BlackBerry Ltd (NASDAQ:BBRY) could finally be killing off its smartphone business. Reportedly, it will transition into focusing entirely on enterprise software. It’s a wise move considering its handset device represents just two percent market share and its software business is generating a lot of business. It was only a matter of time before this transition commenced.
BlackBerry Ltd Burying Smartphones, Resurrecting Software
It’s been said that if you’re a die hard BlackBerry advocate then you should stop buying BlackBerry smartphones. This would, the argument goes, prompt the Waterloo-based firm to cease production of these devices and concentrate on its cash cow: enterprise software.
Is BlackBerry finally listening? It seems so.
Speaking in an interview with The Register, global sales chief Carl Wiese said the tech firm is turning away from the smartphone niche. Instead, it’s going to place more of a focus on its enterprise software, which makes sense from a revenue standpoint.
The shift may stem from its recent purchase of Good Technology, a rival firm that specialized in software development. Reportedly, Good’s proprietary platform will be merged into the tech firm’s own network. BlackBerry has continued the trend of buying up firms to offer a larger number of products to its customers; corporate, government and consumer customers.
These moves will surely amplify BlackBerry’s enterprise software maintenance and creation.
“On conference calls last year almost all of the questions from financial analysts would be about the phones. And when people said we wanted $500 million revenue from software they were crazy,” Wiese told the newspaper. “Now we’ve made that target and half the questions are about enterprise software.”
With its smartphone sales dipping about $200 million in the quarter ending February, BlackBerry is finally heading in the right direction. Ostensibly, once BlackBerry releases its two Android devices, it may then exit the hardware niche and place all of its bets on software.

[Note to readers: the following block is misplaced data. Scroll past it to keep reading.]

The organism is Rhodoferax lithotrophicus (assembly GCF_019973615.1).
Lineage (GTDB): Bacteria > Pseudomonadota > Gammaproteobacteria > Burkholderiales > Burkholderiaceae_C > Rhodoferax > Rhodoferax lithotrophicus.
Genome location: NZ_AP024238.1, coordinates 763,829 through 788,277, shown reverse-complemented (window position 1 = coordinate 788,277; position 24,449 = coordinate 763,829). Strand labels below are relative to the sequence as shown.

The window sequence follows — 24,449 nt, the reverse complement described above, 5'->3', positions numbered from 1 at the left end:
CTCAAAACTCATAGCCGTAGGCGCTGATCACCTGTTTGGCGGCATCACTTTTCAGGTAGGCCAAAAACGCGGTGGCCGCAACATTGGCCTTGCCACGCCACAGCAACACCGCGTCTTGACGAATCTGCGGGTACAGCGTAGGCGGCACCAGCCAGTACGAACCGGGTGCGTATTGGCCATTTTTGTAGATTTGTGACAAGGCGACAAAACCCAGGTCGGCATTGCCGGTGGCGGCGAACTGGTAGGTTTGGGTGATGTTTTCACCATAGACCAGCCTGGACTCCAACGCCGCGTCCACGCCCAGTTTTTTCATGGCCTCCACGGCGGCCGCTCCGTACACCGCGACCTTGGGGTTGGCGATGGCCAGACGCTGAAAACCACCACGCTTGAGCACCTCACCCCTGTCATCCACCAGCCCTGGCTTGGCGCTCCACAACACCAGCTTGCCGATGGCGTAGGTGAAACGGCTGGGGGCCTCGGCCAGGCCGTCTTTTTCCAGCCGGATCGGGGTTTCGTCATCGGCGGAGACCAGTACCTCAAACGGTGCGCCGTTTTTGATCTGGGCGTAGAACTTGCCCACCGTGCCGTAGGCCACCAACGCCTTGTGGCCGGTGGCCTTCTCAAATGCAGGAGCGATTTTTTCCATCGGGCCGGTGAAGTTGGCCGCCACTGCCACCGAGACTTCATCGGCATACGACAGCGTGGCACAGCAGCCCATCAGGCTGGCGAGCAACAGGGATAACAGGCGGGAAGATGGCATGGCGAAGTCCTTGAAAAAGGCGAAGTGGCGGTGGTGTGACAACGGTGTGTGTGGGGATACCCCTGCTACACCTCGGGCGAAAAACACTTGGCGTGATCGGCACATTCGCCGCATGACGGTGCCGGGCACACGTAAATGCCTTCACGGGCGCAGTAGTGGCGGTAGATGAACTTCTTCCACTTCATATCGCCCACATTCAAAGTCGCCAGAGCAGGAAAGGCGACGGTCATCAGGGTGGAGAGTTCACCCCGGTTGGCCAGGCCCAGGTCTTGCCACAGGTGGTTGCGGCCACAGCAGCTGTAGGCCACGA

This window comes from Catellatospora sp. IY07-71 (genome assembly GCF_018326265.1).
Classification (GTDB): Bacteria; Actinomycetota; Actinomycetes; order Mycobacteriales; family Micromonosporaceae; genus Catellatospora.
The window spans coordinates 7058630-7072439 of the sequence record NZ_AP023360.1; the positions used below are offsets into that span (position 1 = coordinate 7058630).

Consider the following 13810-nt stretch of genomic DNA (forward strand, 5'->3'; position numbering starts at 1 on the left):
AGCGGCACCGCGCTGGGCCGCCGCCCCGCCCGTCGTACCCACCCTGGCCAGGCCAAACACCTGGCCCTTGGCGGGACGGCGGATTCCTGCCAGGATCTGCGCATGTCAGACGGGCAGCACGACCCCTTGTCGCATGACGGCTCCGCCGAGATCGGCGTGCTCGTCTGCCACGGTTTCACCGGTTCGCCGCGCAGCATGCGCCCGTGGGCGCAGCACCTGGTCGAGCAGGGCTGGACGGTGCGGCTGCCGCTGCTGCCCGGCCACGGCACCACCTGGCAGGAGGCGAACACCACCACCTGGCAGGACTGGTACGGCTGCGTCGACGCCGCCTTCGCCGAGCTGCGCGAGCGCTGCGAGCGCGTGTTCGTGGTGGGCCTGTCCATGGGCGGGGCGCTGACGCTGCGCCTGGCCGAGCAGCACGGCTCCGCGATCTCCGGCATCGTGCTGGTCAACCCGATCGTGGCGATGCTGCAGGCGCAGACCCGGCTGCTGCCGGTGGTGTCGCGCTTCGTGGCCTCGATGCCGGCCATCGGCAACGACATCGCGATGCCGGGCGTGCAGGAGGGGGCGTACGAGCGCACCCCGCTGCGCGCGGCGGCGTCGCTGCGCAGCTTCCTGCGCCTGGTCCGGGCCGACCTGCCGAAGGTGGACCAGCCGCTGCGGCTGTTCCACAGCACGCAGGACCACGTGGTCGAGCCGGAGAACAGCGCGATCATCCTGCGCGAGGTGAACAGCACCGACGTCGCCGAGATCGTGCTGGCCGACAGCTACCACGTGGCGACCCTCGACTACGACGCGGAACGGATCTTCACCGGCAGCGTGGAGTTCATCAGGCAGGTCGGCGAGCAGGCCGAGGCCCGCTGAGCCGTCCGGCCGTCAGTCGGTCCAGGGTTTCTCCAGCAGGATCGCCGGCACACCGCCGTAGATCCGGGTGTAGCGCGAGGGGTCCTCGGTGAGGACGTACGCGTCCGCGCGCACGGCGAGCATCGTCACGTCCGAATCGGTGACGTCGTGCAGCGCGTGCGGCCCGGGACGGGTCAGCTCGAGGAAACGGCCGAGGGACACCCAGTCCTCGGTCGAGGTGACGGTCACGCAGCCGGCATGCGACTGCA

A Look at BlackBerry Ltd’s Finances
It remains perplexing to see how far BlackBerry has fallen, at least when it comes to smartphones. Before everyone had an iPhone or a Samsung Galaxy, it seemed everyone had a BlackBerry and was “BBMing” their friends and family. It was nearly a decade ago that BlackBerry reached an impressive high of more than $200 a share.
Since then, however, BlackBerry lost 91 percent of its value. Today, it’s trading around $7 a share. Year-to-date, it’s down by 27 percent. Despite these bleak numbers, CEO John Chen remains optimistic about the future. And why shouldn’t he be?
Even with the overall market sour on BlackBerry, the tech firm has a lot of things going for it. It has a portfolio of 50,000 patents, it maintains a market cap of nearly $4 billion and its enterprise software exceeded $500 million in revenues. The latter has proven to be its key moneymaker.
This is what makes the firm so attractive to other tech titans. For the last couple of years, many suitors have come calling and put forward feelers to see if an acquisition was possible. Chen said he wouldn’t settle for anything less than $15 a share. So, for now, Chen is aiming at bringing the stock to that level. Whether or not he succeeds, only time will tell.
BlackBerry has a lot of options, especially with $2.6 billion cash reserves. The company may realize its desires by finally shifting away from hardware into software. And this is what could help propel BlackBerry to reach its goal of $15 a share.